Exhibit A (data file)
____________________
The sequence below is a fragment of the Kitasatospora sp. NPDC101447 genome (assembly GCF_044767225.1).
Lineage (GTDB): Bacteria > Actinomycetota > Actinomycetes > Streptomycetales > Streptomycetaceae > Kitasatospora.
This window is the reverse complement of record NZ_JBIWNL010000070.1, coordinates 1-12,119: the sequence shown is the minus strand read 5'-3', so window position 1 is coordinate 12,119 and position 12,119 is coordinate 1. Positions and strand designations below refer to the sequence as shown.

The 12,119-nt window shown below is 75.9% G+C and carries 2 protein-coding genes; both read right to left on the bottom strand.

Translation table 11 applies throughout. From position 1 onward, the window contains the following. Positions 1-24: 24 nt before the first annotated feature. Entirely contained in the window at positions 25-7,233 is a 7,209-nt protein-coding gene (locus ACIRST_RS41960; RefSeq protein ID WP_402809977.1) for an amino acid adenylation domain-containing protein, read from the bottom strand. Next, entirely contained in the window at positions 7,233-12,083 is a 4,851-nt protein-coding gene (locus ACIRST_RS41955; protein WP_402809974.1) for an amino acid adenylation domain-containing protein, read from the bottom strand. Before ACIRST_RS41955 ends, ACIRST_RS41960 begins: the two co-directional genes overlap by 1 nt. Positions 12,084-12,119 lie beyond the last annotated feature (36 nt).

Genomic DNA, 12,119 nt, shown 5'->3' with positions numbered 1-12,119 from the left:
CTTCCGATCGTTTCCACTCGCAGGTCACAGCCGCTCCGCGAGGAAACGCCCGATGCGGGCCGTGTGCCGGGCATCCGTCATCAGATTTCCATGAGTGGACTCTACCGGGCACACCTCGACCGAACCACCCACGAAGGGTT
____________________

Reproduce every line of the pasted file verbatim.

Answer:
The sequence below is a fragment of the Kitasatospora sp. NPDC101447 genome (assembly GCF_044767225.1).
Lineage (GTDB): Bacteria > Actinomycetota > Actinomycetes > Streptomycetales > Streptomycetaceae > Kitasatospora.
This window is the reverse complement of record NZ_JBIWNL010000070.1, coordinates 1-12,119: the sequence shown is the minus strand read 5'-3', so window position 1 is coordinate 12,119 and position 12,119 is coordinate 1. Positions and strand designations below refer to the sequence as shown.

The 12,119-nt window shown below is 75.9% G+C and carries 2 protein-coding genes; both read right to left on the bottom strand.

Translation table 11 applies throughout. From position 1 onward, the window contains the following. Positions 1-24: 24 nt before the first annotated feature. Entirely contained in the window at positions 25-7,233 is a 7,209-nt protein-coding gene (locus ACIRST_RS41960; RefSeq protein ID WP_402809977.1) for an amino acid adenylation domain-containing protein, read from the bottom strand. Next, entirely contained in the window at positions 7,233-12,083 is a 4,851-nt protein-coding gene (locus ACIRST_RS41955; protein WP_402809974.1) for an amino acid adenylation domain-containing protein, read from the bottom strand. Before ACIRST_RS41955 ends, ACIRST_RS41960 begins: the two co-directional genes overlap by 1 nt. Positions 12,084-12,119 lie beyond the last annotated feature (36 nt).

Genomic DNA, 12,119 nt, shown 5'->3' with positions numbered 1-12,119 from the left:
CTTCCGATCGTTTCCACTCGCAGGTCACAGCCGCTCCGCGAGGAAACGCCCGATGCGGGCCGTGTGCCGGGCATCCGTCATCAGATTTCCATGAGTGGACTCTACCGGGCACACCTCGACCGAACCACCCACGAAGGGTT